Bud I would agree with that as far as the mold choice but even that would require hands on tinkering in the shop to finalize the fit to bore.  The bore rider is the simplest design (IMHO) and even that has to be fitted to the bore either with beagling or choice of alloy.  But match reports are a great place to start for mold selection. Powder selection is great topic and I'll start a thread specific to powder using your post if you don't mind.  BTW did you mean N135 or N335 in your post?

As a disclaimer, there are many others that shoot for accuracy that do not compete.  I fully respect their knowledge and skill.  But match reports are the only source those that do not decades of individual experience in cast accuracy.  And if its shot and measured in a registered match its solid information (cast competitors don't lie about their equipment list like those jacketed BR shooters).

At this point in my learning curve I respectably disagree with you about seating depth.  I qualify that comment by saying that although I've cast for almost 30 years its only been in the past year that I tried to keep them all going through the same hole.  Let me put it to you this way; I think seating depth is to jacketed accuracy as bullet fit is to cast.  And right behind bullet fit to throat for cast accuracy I would put powder choice.  And for clarification could you explain "witness mark at .050".  I came from a jacketed accuracy world where the key words were kissing and jam.  And then we speak about thousands of an inch off of jam. 

So with only one powder and one mold where do you start your seating depth for bore riders?  Spitzers?  I kind of made a big deal about where the gas check sits in the case because I think its important. But what I think and what someone with 20 years of cast accuracy knows is two different things.  Thanks, Bill.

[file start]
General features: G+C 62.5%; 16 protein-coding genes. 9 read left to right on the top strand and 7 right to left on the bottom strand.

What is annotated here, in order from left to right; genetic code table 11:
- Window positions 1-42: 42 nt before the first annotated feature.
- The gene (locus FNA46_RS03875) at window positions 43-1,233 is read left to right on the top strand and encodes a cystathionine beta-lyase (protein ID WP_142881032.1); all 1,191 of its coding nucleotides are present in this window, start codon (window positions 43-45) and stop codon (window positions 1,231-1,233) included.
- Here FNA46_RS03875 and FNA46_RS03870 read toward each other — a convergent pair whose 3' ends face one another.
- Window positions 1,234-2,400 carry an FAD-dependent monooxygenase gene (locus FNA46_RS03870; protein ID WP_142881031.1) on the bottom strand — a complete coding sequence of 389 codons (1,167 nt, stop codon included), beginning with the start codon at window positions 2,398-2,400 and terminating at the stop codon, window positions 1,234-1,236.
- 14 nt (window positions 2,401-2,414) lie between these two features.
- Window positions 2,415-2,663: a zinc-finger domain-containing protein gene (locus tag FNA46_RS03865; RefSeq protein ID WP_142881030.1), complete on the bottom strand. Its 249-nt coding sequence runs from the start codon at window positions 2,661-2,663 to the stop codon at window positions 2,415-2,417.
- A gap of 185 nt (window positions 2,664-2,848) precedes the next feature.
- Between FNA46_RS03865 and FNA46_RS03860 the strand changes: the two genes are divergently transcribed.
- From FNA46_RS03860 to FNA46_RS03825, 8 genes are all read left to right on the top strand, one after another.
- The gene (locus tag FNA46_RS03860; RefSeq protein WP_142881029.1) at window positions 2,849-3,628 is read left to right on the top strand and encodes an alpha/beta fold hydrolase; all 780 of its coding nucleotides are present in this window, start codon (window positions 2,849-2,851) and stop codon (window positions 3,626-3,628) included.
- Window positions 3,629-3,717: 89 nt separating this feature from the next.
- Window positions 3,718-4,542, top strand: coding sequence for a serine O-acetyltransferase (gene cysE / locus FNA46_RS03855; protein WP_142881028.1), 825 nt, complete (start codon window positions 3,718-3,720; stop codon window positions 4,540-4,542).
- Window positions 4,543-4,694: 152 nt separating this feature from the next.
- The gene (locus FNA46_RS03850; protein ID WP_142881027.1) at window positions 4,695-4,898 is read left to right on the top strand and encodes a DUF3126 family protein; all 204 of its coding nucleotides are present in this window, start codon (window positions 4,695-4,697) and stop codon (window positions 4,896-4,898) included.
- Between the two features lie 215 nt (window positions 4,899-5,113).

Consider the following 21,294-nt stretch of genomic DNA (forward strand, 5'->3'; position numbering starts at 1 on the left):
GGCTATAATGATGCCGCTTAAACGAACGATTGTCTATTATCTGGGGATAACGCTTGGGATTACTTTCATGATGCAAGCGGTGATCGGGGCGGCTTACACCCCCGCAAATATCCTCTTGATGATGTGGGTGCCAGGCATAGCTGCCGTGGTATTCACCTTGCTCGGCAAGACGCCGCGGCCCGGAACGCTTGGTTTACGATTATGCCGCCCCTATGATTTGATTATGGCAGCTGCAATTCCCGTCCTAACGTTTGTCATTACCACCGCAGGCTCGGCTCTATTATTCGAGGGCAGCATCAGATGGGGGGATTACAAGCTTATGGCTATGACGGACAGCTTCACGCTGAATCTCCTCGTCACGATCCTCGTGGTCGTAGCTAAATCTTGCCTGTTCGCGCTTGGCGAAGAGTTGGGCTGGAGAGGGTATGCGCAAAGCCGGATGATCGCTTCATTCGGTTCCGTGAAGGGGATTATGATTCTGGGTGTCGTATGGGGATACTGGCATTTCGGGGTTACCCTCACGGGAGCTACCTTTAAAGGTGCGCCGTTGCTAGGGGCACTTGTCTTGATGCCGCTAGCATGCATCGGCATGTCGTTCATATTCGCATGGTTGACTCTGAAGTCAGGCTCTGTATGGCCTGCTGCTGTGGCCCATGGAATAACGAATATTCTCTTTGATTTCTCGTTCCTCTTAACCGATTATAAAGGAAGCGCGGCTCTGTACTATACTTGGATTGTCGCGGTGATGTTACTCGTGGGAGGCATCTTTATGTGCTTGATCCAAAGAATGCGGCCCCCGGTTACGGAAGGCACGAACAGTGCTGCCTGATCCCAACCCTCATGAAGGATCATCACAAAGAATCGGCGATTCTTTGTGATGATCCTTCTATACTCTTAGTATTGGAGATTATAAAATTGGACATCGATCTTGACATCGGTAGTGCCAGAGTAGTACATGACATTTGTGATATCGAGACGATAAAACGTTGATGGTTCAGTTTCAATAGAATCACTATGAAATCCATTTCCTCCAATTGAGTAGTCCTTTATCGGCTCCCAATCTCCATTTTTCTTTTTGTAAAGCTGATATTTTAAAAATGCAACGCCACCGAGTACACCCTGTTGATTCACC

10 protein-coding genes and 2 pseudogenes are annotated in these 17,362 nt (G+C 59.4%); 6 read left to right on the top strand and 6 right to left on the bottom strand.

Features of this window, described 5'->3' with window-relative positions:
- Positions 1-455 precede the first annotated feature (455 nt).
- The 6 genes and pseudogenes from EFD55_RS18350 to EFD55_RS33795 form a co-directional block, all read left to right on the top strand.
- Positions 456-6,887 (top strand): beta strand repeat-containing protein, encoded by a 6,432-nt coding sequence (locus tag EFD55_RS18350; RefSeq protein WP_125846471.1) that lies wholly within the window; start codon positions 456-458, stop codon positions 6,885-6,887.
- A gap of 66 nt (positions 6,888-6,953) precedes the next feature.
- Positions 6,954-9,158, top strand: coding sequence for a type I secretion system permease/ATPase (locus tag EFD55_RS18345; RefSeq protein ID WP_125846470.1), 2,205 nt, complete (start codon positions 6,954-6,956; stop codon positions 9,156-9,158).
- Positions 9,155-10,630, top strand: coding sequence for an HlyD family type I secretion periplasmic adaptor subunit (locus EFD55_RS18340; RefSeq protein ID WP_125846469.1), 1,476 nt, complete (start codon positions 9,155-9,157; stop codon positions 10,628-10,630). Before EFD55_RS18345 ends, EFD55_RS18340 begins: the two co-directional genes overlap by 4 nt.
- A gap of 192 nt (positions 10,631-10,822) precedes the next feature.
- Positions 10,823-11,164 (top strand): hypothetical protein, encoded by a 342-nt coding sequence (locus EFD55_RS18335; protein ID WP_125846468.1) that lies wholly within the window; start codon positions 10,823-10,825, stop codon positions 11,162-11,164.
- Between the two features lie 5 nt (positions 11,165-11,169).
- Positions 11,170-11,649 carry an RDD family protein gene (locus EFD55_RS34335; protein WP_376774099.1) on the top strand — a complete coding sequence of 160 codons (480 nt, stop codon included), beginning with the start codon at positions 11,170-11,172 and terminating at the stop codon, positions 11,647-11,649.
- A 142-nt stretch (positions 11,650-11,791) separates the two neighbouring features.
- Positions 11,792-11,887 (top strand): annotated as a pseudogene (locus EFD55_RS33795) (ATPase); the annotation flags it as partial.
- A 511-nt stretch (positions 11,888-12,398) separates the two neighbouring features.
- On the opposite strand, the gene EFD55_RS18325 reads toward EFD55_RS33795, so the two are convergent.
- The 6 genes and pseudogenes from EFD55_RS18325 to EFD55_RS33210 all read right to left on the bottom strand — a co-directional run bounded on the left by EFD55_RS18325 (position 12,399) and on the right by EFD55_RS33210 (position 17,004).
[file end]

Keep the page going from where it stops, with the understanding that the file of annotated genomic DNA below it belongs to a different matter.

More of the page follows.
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joeb33050 posted this 13 May 2022

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joeb33050 posted this 13 May 2022

Joe sez: "Nope. Zero the rifle 1.234" low, 2.345" right., or anywhere, the stdev of measures is independent of POI/POA. 

==============

Joe, now my BS detector has rung so hard that the bell is broken and fallen on the floor.  Maybe I should think about it some more before answering.

 

How about this. Set sights to hit anywhere. Fire 25 ex shots at 25 bullseyes. Measure x and y of each shot.  This is the data, all there is.

There are 12 2-shot groups, shots 1-2, 3-4, 5-6, 7-8...etc.

Put the x,y coordinates of shots 1 and 2 on a piece of graph paper and measure 2-shot group size. 

there are 5 5-shot groups. put the x,y coordinates of shots 1-5 on a piece of graph paper and measure 5-shot group size.

Or, calc stdev of x and y.

Calculate whatever you wish, the 25 x,y pairs are all the info there is.

The precision of each shot is in the location of the bullet hole, ALL the information in a shot is in the xy coordinates of the hole. There is no other information. We can calc 2-shot or 5-shot or 7- shot group sizes, or whatever, we can argue  about mean radius, but we're ALWAYS dealing with bullet hole location.

I spent half an hour and made an EXCEL worksheet that calculates 2, 3, 4, and 5 shot group size from xy coordinates.The computer calculates it all, makes calcs easy.

The x,y coordinates of the bullet hole are ALL the info in the shot; and 1 shot per bullseye is the "best" way to get and see that info.

joe b.